How to Prioritize Your Peace During the Holiday Season, by Enneagram Type01 December 2022 / By Nathan Falde Clinically Reviewed by Steven Melendy, PsyD. on October 13, 2022
The holiday season can produce wonderful memories and joyful shared experiences that bring families and friends together - but it can also be overwhelming. Between Thanksgiving and New Years, you’ll be saturated in an atmosphere where demands are high and expectations even higher. If you’re not managing your stress levels, you could end up feeling harried and hemmed in instead of calm and celebratory.
Ideally, your holiday survival strategies should be customized to meet your personal psychological and emotional needs. That’s why we’re offering a list of Enneagram-specific sanity hacks that will help you stay cool during this most wonderful time of the year!
Enneagram Type 1: Resist the temptation to do it all yourself
As an Enneagram One Perfectionist you’re a master planner who knows how to create order where otherwise there might be chaos. This is a handy skill to have during the holiday season, when large family dinners, parties, celebrations, vacations and outings are the norm. Type Ones think of all the details and make sure they are all attended to, which is why other family members will look to you first to manage these complicated affairs.
But there can be a lot of stress involved with planning events of this nature, not to mention a lot of work. The effort can leave you feeling overwhelmed and frazzled to the breaking point.
This is why you should surrender some of your control and recruit one or two assistants to help you plan holiday get-togethers. Delegating authority may go against your nature, but you should do it anyway to make sure the responsibility doesn’t wear you out.
Enneagram Type 2: Prioritize your alone time
When the holidays arrive and the spirit of giving is at its strongest, the instincts of the typical Enneagram Two Giver (presumably that’s you) will shift into overdrive. You’ll be ready to devote all of your attention to your loved ones, with no thought of taking any time off for yourself.
To make sure your needs aren’t buried and forgotten, you should try to spend at least 20-30 percent of your holiday time alone, or in silent and peaceful spaces where social interaction is minimal. Even when you choose to attend family events, you should limit your social exposures by stepping out for a while to take a bracing and refreshing wintertime walk, attend church services, watch a favorite holiday movie, or attend a special holiday presentation.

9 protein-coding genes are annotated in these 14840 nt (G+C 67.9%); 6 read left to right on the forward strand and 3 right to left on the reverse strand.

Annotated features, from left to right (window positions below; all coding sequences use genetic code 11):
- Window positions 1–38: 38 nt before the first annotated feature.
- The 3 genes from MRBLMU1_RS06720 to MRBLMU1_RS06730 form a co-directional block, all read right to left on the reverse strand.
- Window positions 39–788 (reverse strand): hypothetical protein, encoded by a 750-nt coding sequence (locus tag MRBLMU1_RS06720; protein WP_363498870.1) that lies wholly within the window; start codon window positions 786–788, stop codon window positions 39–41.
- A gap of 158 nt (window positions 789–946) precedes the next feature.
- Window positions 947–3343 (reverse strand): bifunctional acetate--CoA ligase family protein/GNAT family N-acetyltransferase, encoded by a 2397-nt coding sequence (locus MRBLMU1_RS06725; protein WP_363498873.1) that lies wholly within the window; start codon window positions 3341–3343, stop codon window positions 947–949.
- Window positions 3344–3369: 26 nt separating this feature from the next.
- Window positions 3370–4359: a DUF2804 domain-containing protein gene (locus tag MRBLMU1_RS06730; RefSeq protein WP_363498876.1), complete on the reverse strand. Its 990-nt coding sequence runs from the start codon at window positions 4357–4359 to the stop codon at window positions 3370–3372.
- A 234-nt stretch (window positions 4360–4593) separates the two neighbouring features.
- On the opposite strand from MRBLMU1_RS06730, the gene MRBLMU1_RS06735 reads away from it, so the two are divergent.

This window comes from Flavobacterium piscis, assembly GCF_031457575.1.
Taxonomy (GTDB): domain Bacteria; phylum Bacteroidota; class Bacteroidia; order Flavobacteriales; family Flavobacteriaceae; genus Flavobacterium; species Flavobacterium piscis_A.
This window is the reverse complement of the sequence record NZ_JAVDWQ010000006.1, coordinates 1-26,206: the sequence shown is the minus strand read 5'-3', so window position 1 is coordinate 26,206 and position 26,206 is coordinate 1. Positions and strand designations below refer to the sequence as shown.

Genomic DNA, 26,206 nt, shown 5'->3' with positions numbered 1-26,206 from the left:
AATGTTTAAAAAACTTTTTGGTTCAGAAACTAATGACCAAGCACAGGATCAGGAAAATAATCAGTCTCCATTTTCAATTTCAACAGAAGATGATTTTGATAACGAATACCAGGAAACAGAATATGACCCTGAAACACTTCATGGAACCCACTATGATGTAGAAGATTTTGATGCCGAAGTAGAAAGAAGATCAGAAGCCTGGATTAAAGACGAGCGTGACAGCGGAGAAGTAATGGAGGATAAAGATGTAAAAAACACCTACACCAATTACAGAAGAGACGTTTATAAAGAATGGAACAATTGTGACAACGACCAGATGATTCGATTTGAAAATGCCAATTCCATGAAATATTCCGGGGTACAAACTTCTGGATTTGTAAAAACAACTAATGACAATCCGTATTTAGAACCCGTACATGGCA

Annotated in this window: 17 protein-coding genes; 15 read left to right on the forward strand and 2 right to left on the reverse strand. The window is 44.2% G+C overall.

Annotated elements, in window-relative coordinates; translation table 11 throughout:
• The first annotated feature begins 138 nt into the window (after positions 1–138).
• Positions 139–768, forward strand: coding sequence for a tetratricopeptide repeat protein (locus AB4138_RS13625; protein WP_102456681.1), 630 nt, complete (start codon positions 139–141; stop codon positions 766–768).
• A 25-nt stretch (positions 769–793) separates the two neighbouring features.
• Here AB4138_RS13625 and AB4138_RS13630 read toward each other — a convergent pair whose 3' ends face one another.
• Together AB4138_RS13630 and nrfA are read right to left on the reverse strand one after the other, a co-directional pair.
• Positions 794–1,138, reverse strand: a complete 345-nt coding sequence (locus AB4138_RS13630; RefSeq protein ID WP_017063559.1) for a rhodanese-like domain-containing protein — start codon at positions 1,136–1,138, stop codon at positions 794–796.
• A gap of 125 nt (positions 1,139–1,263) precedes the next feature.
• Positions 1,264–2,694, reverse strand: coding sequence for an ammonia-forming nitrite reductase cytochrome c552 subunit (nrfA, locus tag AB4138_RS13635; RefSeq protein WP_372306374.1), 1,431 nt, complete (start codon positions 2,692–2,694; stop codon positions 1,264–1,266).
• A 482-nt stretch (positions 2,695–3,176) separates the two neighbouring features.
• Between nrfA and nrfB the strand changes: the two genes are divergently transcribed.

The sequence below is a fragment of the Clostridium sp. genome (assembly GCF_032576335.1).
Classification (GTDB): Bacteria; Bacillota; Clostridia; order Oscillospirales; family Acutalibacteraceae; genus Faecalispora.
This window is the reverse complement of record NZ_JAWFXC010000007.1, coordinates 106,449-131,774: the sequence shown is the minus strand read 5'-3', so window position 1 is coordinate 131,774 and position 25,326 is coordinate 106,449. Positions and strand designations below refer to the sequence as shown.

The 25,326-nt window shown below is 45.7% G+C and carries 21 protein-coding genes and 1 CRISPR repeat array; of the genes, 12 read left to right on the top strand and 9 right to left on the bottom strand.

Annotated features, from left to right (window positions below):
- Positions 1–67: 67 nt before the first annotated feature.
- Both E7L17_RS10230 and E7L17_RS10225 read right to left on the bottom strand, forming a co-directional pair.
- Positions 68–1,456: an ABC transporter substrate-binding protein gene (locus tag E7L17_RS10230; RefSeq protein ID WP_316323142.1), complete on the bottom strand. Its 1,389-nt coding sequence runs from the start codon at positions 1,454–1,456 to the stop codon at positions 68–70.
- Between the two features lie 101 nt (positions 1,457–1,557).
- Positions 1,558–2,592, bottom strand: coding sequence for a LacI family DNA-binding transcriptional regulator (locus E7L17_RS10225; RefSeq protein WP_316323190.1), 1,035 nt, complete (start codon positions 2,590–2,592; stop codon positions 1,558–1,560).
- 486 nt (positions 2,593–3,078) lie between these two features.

You can take someone close with you if you’d like. But make sure they understand what you’re doing and why.
Enneagram Type 3: Put your competitive streak on hiatus
Too often Enneagram Three Achievers try to outdo themselves during the holidays. They want this year’s Christmas or New Year’s celebration to be better than last years, which has likely been their goal for at least the last 10 years.
If this describes you during the holidays, you should rethink this approach. Competing with yourself in this way will leave you feeling tense, anxious, and insecure.
Instead of indulging your inclinations to do more, you should make it a point to do less than you ever have on any holiday before. Ease up a bit, slack off and relax, and fill up your time with activities that you find fun and diverting. Make it a point of pride that you’ve taken on a little less responsibility this time, trusting that your loved ones will do just fine without your intervention.
Enneagram Type 4: Be thankful, and express it
If you’re the typical Enneagram Four Individualist, you may tend to become nostalgic and wistful during the holiday season. You may dwell on what you’ve lost or what you fear you’ve never had. Your mood may not be completely downbeat, but nevertheless you may find yourself haunted by your own ghosts of Christmases past.
This year, instead of wallowing in regret you should focus on being thankful. You should reflect on how much you appreciate your loved ones, and then seek them out and let them know how much they’ve meant to you and how grateful you are for the positive impact they’ve had in your life.
Most people hope to have the chance to exchange messages of thankfulness with their loved ones over the holidays. Consequently, if you engage the people you care about in this type of conversation it can strengthen your relationships considerably. And rest assured your attitude about the holidays will shift dramatically once you’ve helped co-create a few of these heartwarming encounters.
Enneagram Type 5: Don’t say ‘yes’ to everything